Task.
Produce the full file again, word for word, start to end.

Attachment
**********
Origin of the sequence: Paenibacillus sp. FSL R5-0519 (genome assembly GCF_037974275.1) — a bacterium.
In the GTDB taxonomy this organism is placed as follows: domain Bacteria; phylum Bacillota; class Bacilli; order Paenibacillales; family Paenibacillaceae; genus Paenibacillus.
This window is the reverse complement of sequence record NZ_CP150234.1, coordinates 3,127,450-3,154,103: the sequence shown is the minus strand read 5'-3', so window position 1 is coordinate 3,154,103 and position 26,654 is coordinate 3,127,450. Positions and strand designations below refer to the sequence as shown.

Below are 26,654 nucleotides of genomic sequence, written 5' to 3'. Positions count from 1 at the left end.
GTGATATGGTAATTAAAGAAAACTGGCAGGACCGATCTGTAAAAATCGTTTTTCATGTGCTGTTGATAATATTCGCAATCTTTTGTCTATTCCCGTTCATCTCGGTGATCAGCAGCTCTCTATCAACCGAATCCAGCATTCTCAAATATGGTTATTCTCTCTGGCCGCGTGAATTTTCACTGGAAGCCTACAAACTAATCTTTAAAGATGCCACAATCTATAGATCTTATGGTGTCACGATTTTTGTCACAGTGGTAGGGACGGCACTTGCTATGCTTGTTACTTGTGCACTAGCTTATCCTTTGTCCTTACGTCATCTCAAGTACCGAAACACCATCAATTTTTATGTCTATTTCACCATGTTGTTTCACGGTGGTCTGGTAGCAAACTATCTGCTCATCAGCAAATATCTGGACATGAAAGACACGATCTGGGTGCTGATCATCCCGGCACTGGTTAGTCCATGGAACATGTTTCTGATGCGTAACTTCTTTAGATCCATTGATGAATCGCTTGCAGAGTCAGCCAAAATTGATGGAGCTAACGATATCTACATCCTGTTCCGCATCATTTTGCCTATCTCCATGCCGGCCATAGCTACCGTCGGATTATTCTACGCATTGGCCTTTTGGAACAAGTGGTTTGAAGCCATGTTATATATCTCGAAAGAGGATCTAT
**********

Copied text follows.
Origin of the sequence: Paenibacillus sp. FSL R5-0519 (genome assembly GCF_037974275.1) — a bacterium.
In the GTDB taxonomy this organism is placed as follows: domain Bacteria; phylum Bacillota; class Bacilli; order Paenibacillales; family Paenibacillaceae; genus Paenibacillus.
This window is the reverse complement of sequence record NZ_CP150234.1, coordinates 3,127,450-3,154,103: the sequence shown is the minus strand read 5'-3', so window position 1 is coordinate 3,154,103 and position 26,654 is coordinate 3,127,450. Positions and strand designations below refer to the sequence as shown.

Below are 26,654 nucleotides of genomic sequence, written 5' to 3'. Positions count from 1 at the left end.
GTGATATGGTAATTAAAGAAAACTGGCAGGACCGATCTGTAAAAATCGTTTTTCATGTGCTGTTGATAATATTCGCAATCTTTTGTCTATTCCCGTTCATCTCGGTGATCAGCAGCTCTCTATCAACCGAATCCAGCATTCTCAAATATGGTTATTCTCTCTGGCCGCGTGAATTTTCACTGGAAGCCTACAAACTAATCTTTAAAGATGCCACAATCTATAGATCTTATGGTGTCACGATTTTTGTCACAGTGGTAGGGACGGCACTTGCTATGCTTGTTACTTGTGCACTAGCTTATCCTTTGTCCTTACGTCATCTCAAGTACCGAAACACCATCAATTTTTATGTCTATTTCACCATGTTGTTTCACGGTGGTCTGGTAGCAAACTATCTGCTCATCAGCAAATATCTGGACATGAAAGACACGATCTGGGTGCTGATCATCCCGGCACTGGTTAGTCCATGGAACATGTTTCTGATGCGTAACTTCTTTAGATCCATTGATGAATCGCTTGCAGAGTCAGCCAAAATTGATGGAGCTAACGATATCTACATCCTGTTCCGCATCATTTTGCCTATCTCCATGCCGGCCATAGCTACCGTCGGATTATTCTACGCATTGGCCTTTTGGAACAAGTGGTTTGAAGCCATGTTATATATCTCGAAAGAGGATCTAT